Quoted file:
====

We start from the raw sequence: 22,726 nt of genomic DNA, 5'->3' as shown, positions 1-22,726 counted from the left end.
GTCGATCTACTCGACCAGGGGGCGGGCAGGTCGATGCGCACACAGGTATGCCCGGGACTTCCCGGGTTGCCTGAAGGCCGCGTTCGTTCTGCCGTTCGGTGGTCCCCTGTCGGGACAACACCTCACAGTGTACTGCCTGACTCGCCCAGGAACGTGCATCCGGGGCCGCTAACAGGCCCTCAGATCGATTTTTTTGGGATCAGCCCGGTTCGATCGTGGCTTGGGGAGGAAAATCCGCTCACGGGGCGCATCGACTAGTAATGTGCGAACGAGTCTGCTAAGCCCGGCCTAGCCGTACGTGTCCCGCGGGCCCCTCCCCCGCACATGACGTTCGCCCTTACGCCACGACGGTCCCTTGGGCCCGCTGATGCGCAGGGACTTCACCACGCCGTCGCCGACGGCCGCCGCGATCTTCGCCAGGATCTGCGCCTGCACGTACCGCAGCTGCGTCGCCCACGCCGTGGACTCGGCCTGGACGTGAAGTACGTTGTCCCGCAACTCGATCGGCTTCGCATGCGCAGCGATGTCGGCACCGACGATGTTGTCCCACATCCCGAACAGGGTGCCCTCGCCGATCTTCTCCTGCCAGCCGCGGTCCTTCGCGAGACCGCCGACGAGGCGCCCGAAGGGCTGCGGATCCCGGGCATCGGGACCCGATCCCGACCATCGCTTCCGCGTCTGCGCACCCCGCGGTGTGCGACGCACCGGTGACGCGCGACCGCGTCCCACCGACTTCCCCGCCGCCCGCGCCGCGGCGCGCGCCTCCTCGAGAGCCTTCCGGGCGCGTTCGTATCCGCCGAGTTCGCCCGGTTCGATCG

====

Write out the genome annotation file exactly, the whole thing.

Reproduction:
We start from the raw sequence: 22,726 nt of genomic DNA, 5'->3' as shown, positions 1-22,726 counted from the left end.
GTCGATCTACTCGACCAGGGGGCGGGCAGGTCGATGCGCACACAGGTATGCCCGGGACTTCCCGGGTTGCCTGAAGGCCGCGTTCGTTCTGCCGTTCGGTGGTCCCCTGTCGGGACAACACCTCACAGTGTACTGCCTGACTCGCCCAGGAACGTGCATCCGGGGCCGCTAACAGGCCCTCAGATCGATTTTTTTGGGATCAGCCCGGTTCGATCGTGGCTTGGGGAGGAAAATCCGCTCACGGGGCGCATCGACTAGTAATGTGCGAACGAGTCTGCTAAGCCCGGCCTAGCCGTACGTGTCCCGCGGGCCCCTCCCCCGCACATGACGTTCGCCCTTACGCCACGACGGTCCCTTGGGCCCGCTGATGCGCAGGGACTTCACCACGCCGTCGCCGACGGCCGCCGCGATCTTCGCCAGGATCTGCGCCTGCACGTACCGCAGCTGCGTCGCCCACGCCGTGGACTCGGCCTGGACGTGAAGTACGTTGTCCCGCAACTCGATCGGCTTCGCATGCGCAGCGATGTCGGCACCGACGATGTTGTCCCACATCCCGAACAGGGTGCCCTCGCCGATCTTCTCCTGCCAGCCGCGGTCCTTCGCGAGACCGCCGACGAGGCGCCCGAAGGGCTGCGGATCCCGGGCATCGGGACCCGATCCCGACCATCGCTTCCGCGTCTGCGCACCCCGCGGTGTGCGACGCACCGGTGACGCGCGACCGCGTCCCACCGACTTCCCCGCCGCCCGCGCCGCGGCGCGCGCCTCCTCGAGAGCCTTCCGGGCGCGTTCGTATCCGCCGAGTTCGCCCGGTTCGATCG